For the first time in India’s space history, two women scientists are leading a mission.

On July 22, 2019, at 2:43 PM IST, the Indian Space Research Organization (ISRO) launched Chandrayaan-2 from Satish Dhawan Space Centre en route to the Moon’s South Polar Region.

India’s second lunar mission is being led by project director, Muthayya Vanitha, an electronics systems engineer, and mission director Ritu Karidhal, an aerospace engineer.

According to India Today, 30% of the team working on the Chandrayaan-2 mission is female.

Chandrayaan-2 is comprised of a fully indigenous Orbiter, a lander called Vikram and a rover called Pragyan. It is expected to land on the moon and begin its work on September 7, 2019.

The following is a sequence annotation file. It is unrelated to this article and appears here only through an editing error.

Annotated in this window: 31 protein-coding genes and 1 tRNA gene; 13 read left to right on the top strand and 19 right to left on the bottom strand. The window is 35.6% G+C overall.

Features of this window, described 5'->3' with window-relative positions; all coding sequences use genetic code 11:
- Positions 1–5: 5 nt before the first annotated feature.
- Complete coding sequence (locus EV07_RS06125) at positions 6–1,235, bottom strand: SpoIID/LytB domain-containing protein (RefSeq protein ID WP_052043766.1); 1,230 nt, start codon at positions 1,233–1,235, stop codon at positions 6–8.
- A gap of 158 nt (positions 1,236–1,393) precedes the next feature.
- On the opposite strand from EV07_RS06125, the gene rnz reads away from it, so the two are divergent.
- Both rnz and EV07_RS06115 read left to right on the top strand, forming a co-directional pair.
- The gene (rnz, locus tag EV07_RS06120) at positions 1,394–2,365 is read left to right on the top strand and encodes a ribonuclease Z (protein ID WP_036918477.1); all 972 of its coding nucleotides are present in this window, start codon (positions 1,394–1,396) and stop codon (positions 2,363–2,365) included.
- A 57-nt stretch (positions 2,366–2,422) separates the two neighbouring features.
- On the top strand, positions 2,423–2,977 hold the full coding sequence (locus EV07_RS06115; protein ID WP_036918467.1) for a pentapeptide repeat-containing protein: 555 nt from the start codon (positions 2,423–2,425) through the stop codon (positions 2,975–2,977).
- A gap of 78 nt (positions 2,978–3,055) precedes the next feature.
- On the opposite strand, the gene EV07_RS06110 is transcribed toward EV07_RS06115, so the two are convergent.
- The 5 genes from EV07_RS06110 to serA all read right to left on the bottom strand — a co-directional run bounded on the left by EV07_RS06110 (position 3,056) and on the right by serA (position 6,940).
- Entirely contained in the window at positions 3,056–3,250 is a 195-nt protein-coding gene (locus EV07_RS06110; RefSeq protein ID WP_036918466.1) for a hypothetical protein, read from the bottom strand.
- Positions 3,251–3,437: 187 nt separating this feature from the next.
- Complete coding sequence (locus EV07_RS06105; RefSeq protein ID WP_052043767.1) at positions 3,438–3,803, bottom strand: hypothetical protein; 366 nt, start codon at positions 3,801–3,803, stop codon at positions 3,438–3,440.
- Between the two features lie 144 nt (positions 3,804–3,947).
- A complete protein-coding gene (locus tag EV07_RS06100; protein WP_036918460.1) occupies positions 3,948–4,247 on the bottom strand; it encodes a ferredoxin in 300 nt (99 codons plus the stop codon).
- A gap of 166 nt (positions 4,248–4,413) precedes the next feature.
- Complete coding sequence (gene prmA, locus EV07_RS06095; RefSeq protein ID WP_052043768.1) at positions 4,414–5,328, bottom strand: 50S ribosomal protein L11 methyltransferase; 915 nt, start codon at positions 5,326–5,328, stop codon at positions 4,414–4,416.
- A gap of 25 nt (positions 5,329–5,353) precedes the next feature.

“The mission objective of Chandrayaan-2 is to develop and demonstrate the key technologies for end-to-end lunar mission capability, including soft-landing and roving on the lunar surface,” reads a statement on the ISRO website.

“On the science front, this mission aims to further expand our knowledge about the Moon through a detailed study of its topography, mineralogy, surface chemical composition, thermo-physical characteristics and atmosphere leading to a better understanding of the origin and evolution of the Moon.”